LGBTQ activists worked tirelessly for decades to help the majority of the country realize that, yes, their neighborhoods would indeed be okay if families with two moms or two dads moved in down the street.
A big part of those efforts was arguing that government recognition of same-sex marriages was essential because of the many legal benefits reserved for traditional man-and-woman marriages. It was a question of fairness.
Nuclear families with children and same-sex parents are now as American as apple pie. But at the heart of that picture is still a couple — two people.
New Law Makes Room for More in the House
Now, the first state to legalize same-sex marriage will also be the first state to have a municipality recognizing families with more than two partners.
The city council of Somerville, Massachusetts, voted late last month to recognize polyamorous domestic partnerships, granting these groups the same rights as married couples. That includes the right to extend health insurance benefits to multiple partners, to own property together, and to allow hospital visitation.
The ordinance allows “people to say, ‘This is my partner and this is my other partner,'” said City Councilor J.T. Scott. “It has a legal bearing, so when one of them is sick, they can both go to the hospital.”
Who Does the Law Cover?
For now, the ordinance applies to city employees in Somerville for the purpose of sharing health benefits, and there is no indication what any private employers in the town intend to do. Other benefits, such as hospital visitation, would extend to all residents.
City council members describe a need to create a domestic partnership ordinance for the town due to the COVID-19 pandemic. They said it was necessary to allow partners to extend health benefits to each other in this time of massive unemployment and high emergency health spending.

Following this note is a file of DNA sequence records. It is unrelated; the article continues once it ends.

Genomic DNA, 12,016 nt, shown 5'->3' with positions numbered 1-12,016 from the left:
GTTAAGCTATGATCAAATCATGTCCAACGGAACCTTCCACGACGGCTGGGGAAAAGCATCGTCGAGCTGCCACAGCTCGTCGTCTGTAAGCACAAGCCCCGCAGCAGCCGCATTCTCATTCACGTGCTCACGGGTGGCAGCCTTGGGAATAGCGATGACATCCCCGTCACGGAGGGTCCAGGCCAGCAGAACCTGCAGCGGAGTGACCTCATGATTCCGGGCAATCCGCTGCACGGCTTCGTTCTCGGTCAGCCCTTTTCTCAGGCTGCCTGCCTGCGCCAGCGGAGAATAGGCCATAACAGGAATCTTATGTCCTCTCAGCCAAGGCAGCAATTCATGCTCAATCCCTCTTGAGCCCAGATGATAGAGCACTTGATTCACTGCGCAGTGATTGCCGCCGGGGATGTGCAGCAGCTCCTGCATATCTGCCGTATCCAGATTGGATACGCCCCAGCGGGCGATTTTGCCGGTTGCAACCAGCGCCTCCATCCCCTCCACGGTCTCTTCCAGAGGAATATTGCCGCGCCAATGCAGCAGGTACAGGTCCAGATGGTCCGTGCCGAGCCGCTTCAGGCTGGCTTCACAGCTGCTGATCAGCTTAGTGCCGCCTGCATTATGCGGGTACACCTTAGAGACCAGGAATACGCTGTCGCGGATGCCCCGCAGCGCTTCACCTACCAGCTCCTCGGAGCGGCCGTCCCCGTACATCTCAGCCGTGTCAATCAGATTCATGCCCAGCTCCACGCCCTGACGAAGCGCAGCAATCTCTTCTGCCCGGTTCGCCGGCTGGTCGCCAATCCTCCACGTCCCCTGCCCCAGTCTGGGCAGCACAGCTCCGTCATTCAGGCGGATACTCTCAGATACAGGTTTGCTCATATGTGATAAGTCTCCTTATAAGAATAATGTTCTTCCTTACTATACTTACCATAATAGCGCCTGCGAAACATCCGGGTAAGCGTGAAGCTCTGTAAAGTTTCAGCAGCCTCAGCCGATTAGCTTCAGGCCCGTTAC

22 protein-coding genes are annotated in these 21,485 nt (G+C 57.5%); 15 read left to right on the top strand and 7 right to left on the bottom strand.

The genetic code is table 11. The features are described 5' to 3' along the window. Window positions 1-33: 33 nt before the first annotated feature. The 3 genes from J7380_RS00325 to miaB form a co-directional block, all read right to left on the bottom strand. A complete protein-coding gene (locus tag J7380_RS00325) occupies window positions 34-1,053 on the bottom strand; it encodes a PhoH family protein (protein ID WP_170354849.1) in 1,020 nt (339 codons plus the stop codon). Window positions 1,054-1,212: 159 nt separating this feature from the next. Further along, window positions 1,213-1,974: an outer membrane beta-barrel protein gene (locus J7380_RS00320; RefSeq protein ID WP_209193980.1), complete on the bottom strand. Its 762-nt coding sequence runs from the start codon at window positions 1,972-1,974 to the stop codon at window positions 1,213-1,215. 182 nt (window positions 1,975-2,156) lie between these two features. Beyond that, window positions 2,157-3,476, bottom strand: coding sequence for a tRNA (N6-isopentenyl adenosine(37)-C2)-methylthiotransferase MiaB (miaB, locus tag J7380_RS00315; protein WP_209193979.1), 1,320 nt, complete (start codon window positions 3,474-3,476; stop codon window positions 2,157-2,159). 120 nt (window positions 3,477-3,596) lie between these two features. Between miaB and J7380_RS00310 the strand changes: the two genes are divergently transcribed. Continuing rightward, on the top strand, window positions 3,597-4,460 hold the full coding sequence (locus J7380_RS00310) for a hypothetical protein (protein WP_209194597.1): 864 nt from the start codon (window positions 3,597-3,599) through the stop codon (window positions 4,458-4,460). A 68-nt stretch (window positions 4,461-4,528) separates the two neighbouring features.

After an early draft of the ordinance defined a domestic partnership as “an entity formed by two persons,” it was amended to state that a domestic partnership is simply “an entity formed by people.”
City Councilor Lance Davis said there is no size restriction on polyamorous groups entering into a domestic partnership.
The law also allows non-romantic partners to form a partnership, even if there are only two of them.
It’s important to point out what this ordinance recognizes and doesn’t recognize. This ordinance does not legalize polygamy, or marriages involving more than two people. Polygamy is still illegal across the United States.
Federal law also does not recognize domestic partnerships, which means you and your partner(s) would need to individually file your federal tax returns.
Massachusetts law also does not allow domestic partners to inherit property when their partner dies. There will also be questions about pension benefits and many other issues. If you are thinking of creating a domestic partnership, it is still smart to speak with an attorney so that you have a good idea of what your partnership will and won’t cover.
But the first big domino to fall in the same-sex marriage battle started with the Massachusetts Supreme Court. Could more towns in The Bay State, or even the state government, pick up the ball from Somerville in expanding the meaning of “family?” It could happen.